Street Medicine and Shelter Health Nurses Hit the Streets to Protect San Francisco’s Homeless from Hep A
Hepatitis A outbreaks in San Diego and Santa Cruz counties caused major concern across California in 2017. People were becoming sick and dying at alarming rates, and the homeless community was the hardest hit. With a large homeless population numbering over 10,000, San Francisco needed to act quickly to prevent an outbreak of Hepatitis A from taking hold here. A city-wide effort involving many SFDPH programs and partners was initiated to educate and immunize those people at greatest risk. Some of the most challenging and critical outbreak prevention work was taken on by the SFDPH Street Medicine and Shelter Health teams.
With their highly skilled nursing teams and well-established trust as healthcare providers to the homeless community, Street Medicine and Shelter Health staff got out and provided field vaccination services rapidly and efficiently. Working in pairs, nurses were literally “meeting people where they were at” says Kristen Matteson, Shelter Health Nurse – providing shots in RVs, through fences, on street corners, in tents, under the freeway and in parks. On busy days, Kristen and Angella David, another Shelter Health nurse, were able to vaccinate more than 70 people in just over three hours. In all, these small nursing teams gave over 900 Hep A shots in a 4-week period.
What factors contributed to their success? One of the keys was collaboration: Shelter Health nurses took time away from their normal work in the shelters and teamed up with Street Outreach Workers from the SF Homeless Outreach Team. Teamwork was integral to ensuring they got the vaccine to encampments and other hard-to-reach street sites. Street Medicine and Shelter Health effectively utilized their network of service providers throughout the outbreak prevention effort, partnering up with the San Francisco Sobering Center, Glide, Sixth Street Harm Reduction, and Homeless Youth Alliance to expand their reach.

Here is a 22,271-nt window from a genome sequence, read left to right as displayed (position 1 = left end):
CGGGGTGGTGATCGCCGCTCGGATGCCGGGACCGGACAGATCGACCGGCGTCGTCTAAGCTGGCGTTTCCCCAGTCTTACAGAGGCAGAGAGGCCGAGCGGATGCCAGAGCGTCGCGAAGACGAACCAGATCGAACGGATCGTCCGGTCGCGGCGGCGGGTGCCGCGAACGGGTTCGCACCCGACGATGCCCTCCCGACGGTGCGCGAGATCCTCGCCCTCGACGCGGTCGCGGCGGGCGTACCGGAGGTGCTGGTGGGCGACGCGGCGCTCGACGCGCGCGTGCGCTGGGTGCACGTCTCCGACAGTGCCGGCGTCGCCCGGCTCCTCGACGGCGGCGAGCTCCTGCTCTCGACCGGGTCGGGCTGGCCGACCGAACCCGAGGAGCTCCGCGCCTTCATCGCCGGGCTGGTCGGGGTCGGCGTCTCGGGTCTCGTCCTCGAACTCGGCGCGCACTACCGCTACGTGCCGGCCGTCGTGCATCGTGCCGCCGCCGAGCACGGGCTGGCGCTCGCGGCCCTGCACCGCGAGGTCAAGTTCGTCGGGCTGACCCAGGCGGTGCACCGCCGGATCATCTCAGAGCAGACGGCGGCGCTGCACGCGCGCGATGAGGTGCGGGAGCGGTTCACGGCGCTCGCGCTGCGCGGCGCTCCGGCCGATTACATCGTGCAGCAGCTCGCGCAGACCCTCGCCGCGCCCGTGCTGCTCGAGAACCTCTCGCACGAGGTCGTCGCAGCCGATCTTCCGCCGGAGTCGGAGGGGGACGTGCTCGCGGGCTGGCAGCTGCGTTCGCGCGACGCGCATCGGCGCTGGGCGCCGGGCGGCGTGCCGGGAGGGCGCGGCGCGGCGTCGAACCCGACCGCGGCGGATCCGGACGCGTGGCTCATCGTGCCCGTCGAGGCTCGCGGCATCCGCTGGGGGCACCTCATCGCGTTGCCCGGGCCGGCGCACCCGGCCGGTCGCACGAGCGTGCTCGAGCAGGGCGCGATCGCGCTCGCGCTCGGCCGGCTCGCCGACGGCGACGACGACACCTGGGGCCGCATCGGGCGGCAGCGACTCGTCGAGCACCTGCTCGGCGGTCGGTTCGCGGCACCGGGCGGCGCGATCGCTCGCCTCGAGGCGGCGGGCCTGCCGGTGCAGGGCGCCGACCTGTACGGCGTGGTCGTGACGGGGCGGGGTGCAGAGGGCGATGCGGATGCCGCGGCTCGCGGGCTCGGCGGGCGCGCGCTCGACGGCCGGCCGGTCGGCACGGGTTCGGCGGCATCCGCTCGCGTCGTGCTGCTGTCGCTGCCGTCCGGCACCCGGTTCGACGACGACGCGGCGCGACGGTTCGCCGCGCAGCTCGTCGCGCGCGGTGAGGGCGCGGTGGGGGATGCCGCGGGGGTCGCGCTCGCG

Another success factor was the strong rapport that the nurses have built with the homeless community, combined with the fact that many homeless people were already concerned about the outbreaks in other California cities. “Many people have the false belief that people experiencing homelessness do not care about preventive medicine to maintain their health. This effort clearly shows otherwise,” says Gina Limon, Charge Nurse with Street Medicine. In general, the people they approached were happy to be offered protection from Hep A. A successful strategy was to reach out to the “street mom” of a specific area first, who would then encourage others to get vaccinated. For anyone who had questions, the nurses and outreach workers used their skills to communicate in relatable terms about the risks of Hep A and why it made sense to vaccinate. These thoughtful, community-minded approaches to outreach were critical in making sure even the most hard-to-reach people were offered vaccine.